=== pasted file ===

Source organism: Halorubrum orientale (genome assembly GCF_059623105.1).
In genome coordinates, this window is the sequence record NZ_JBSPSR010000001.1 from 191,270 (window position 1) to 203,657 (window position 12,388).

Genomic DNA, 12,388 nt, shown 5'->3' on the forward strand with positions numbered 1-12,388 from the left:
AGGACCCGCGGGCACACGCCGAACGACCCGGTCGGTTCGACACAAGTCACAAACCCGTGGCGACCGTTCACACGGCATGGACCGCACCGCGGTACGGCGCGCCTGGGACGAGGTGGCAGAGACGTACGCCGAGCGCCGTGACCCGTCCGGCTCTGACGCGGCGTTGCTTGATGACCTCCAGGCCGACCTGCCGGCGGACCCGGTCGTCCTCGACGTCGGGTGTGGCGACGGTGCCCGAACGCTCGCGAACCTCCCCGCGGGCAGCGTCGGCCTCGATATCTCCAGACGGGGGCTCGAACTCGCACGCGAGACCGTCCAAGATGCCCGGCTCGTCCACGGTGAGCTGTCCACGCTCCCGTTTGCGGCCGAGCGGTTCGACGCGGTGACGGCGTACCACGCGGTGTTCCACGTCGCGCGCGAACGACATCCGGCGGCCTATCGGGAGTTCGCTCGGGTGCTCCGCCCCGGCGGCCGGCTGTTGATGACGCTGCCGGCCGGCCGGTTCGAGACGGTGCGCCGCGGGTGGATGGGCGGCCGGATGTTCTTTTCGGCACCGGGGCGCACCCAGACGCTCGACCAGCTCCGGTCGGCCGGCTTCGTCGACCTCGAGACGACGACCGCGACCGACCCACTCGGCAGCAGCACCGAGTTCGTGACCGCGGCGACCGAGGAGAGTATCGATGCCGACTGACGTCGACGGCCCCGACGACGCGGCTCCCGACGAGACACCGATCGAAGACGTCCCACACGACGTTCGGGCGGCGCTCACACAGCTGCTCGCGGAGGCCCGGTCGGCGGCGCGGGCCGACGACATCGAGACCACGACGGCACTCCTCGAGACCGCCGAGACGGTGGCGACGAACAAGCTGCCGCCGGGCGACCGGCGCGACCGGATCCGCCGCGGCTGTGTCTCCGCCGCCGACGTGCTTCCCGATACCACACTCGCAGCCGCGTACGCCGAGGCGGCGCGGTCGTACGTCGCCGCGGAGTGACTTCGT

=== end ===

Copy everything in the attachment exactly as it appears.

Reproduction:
Source organism: Halorubrum orientale (genome assembly GCF_059623105.1).
In genome coordinates, this window is the sequence record NZ_JBSPSR010000001.1 from 191,270 (window position 1) to 203,657 (window position 12,388).

Genomic DNA, 12,388 nt, shown 5'->3' on the forward strand with positions numbered 1-12,388 from the left:
AGGACCCGCGGGCACACGCCGAACGACCCGGTCGGTTCGACACAAGTCACAAACCCGTGGCGACCGTTCACACGGCATGGACCGCACCGCGGTACGGCGCGCCTGGGACGAGGTGGCAGAGACGTACGCCGAGCGCCGTGACCCGTCCGGCTCTGACGCGGCGTTGCTTGATGACCTCCAGGCCGACCTGCCGGCGGACCCGGTCGTCCTCGACGTCGGGTGTGGCGACGGTGCCCGAACGCTCGCGAACCTCCCCGCGGGCAGCGTCGGCCTCGATATCTCCAGACGGGGGCTCGAACTCGCACGCGAGACCGTCCAAGATGCCCGGCTCGTCCACGGTGAGCTGTCCACGCTCCCGTTTGCGGCCGAGCGGTTCGACGCGGTGACGGCGTACCACGCGGTGTTCCACGTCGCGCGCGAACGACATCCGGCGGCCTATCGGGAGTTCGCTCGGGTGCTCCGCCCCGGCGGCCGGCTGTTGATGACGCTGCCGGCCGGCCGGTTCGAGACGGTGCGCCGCGGGTGGATGGGCGGCCGGATGTTCTTTTCGGCACCGGGGCGCACCCAGACGCTCGACCAGCTCCGGTCGGCCGGCTTCGTCGACCTCGAGACGACGACCGCGACCGACCCACTCGGCAGCAGCACCGAGTTCGTGACCGCGGCGACCGAGGAGAGTATCGATGCCGACTGACGTCGACGGCCCCGACGACGCGGCTCCCGACGAGACACCGATCGAAGACGTCCCACACGACGTTCGGGCGGCGCTCACACAGCTGCTCGCGGAGGCCCGGTCGGCGGCGCGGGCCGACGACATCGAGACCACGACGGCACTCCTCGAGACCGCCGAGACGGTGGCGACGAACAAGCTGCCGCCGGGCGACCGGCGCGACCGGATCCGCCGCGGCTGTGTCTCCGCCGCCGACGTGCTTCCCGATACCACACTCGCAGCCGCGTACGCCGAGGCGGCGCGGTCGTACGTCGCCGCGGAGTGACTTCGT